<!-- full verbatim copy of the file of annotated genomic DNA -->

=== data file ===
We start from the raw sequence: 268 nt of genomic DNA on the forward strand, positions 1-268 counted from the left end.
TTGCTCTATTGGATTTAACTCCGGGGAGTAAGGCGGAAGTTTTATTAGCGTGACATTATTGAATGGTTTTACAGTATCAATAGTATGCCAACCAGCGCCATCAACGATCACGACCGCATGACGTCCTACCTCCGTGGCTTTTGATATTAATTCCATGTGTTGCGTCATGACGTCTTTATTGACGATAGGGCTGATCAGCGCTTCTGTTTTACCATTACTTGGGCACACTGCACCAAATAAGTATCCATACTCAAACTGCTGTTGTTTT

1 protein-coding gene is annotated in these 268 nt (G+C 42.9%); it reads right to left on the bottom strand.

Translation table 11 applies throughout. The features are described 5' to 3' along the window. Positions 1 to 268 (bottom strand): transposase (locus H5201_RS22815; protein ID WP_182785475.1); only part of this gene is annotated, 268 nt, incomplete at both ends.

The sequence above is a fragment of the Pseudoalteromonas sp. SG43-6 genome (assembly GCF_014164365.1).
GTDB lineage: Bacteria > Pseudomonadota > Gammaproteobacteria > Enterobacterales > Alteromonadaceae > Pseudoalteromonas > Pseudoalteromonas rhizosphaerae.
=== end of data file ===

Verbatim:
We start from the raw sequence: 268 nt of genomic DNA on the forward strand, positions 1-268 counted from the left end.
TTGCTCTATTGGATTTAACTCCGGGGAGTAAGGCGGAAGTTTTATTAGCGTGACATTATTGAATGGTTTTACAGTATCAATAGTATGCCAACCAGCGCCATCAACGATCACGACCGCATGACGTCCTACCTCCGTGGCTTTTGATATTAATTCCATGTGTTGCGTCATGACGTCTTTATTGACGATAGGGCTGATCAGCGCTTCTGTTTTACCATTACTTGGGCACACTGCACCAAATAAGTATCCATACTCAAACTGCTGTTGTTTT

1 protein-coding gene is annotated in these 268 nt (G+C 42.9%); it reads right to left on the bottom strand.

Translation table 11 applies throughout. The features are described 5' to 3' along the window. Positions 1 to 268 (bottom strand): transposase (locus H5201_RS22815; protein ID WP_182785475.1); only part of this gene is annotated, 268 nt, incomplete at both ends.

The sequence above is a fragment of the Pseudoalteromonas sp. SG43-6 genome (assembly GCF_014164365.1).
GTDB lineage: Bacteria > Pseudomonadota > Gammaproteobacteria > Enterobacterales > Alteromonadaceae > Pseudoalteromonas > Pseudoalteromonas rhizosphaerae.